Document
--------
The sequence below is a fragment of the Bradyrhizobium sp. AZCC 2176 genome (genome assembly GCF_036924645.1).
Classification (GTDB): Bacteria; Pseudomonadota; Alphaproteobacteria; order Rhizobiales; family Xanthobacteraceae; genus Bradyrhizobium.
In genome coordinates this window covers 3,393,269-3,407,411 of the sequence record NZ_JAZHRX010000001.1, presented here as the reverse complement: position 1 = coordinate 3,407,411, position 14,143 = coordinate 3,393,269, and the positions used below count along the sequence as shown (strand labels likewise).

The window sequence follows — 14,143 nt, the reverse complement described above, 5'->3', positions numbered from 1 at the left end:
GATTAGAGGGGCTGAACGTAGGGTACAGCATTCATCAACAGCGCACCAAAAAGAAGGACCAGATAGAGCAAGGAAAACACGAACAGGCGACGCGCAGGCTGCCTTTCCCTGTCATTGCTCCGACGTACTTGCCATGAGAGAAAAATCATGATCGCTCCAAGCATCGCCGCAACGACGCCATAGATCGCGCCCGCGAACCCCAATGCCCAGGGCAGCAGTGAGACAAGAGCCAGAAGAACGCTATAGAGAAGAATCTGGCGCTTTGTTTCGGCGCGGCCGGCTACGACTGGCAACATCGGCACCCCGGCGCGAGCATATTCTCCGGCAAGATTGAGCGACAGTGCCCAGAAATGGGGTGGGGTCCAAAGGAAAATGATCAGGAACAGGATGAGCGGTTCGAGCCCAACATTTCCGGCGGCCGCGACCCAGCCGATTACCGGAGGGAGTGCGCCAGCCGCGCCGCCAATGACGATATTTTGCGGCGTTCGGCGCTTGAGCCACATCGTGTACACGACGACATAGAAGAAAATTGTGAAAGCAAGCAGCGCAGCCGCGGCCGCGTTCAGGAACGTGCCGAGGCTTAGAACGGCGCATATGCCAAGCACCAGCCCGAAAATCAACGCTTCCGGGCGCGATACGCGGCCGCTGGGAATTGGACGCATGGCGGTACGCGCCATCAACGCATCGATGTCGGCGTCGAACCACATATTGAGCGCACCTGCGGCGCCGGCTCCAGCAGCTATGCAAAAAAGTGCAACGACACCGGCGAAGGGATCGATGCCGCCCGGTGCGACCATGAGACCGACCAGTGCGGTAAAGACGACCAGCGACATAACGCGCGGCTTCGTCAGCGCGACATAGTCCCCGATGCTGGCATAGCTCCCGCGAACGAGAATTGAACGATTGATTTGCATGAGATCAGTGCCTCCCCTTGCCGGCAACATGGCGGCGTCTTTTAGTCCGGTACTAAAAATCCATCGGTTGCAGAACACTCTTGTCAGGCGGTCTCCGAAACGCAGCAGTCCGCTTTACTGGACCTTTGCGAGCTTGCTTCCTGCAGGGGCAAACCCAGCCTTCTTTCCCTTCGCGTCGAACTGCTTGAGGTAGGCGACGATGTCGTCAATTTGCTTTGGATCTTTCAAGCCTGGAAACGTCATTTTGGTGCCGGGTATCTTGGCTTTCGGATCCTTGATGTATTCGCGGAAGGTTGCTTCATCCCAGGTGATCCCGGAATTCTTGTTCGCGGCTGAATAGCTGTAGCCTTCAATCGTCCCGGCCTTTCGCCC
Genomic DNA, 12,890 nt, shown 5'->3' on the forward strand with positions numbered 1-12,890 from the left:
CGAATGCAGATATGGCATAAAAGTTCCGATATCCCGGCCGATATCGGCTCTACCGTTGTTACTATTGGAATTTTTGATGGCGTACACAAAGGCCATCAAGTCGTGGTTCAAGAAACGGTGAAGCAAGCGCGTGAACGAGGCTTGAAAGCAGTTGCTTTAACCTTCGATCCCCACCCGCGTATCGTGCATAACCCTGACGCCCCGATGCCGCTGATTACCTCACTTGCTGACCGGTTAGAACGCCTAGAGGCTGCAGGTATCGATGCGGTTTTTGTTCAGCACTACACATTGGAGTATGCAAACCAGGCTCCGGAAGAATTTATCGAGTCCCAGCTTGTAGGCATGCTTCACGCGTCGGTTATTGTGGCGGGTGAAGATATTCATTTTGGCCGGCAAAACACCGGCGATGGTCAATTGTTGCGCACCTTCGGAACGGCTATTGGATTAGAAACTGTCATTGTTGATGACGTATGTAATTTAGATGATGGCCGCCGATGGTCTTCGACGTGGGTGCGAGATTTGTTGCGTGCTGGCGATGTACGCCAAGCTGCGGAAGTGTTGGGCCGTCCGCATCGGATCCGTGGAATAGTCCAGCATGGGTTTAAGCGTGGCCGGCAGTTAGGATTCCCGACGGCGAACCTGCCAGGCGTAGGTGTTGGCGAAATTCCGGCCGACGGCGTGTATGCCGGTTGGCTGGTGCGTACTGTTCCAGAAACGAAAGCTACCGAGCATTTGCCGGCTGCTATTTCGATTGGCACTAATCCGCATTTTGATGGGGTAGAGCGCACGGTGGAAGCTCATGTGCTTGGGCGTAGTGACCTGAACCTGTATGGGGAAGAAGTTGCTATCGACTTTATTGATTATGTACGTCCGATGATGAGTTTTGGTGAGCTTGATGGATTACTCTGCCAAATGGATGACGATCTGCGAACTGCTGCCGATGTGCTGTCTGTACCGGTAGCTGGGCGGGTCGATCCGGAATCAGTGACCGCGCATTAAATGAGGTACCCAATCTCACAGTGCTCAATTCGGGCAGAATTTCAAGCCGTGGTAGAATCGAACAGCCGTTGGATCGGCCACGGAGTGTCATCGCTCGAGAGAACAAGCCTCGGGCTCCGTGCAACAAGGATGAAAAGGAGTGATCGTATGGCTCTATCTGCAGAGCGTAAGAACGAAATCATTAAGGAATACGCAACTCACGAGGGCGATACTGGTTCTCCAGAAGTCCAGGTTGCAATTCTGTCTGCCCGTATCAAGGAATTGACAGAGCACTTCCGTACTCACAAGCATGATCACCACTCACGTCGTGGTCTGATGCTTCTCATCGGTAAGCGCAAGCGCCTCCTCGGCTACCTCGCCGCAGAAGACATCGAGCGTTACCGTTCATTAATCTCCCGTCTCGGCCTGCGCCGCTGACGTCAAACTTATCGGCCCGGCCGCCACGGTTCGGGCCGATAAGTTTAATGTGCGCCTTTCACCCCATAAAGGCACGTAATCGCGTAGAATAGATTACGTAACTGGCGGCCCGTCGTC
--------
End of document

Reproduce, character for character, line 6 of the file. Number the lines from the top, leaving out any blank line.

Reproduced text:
Genomic DNA, 12,890 nt, shown 5'->3' on the forward strand with positions numbered 1-12,890 from the left: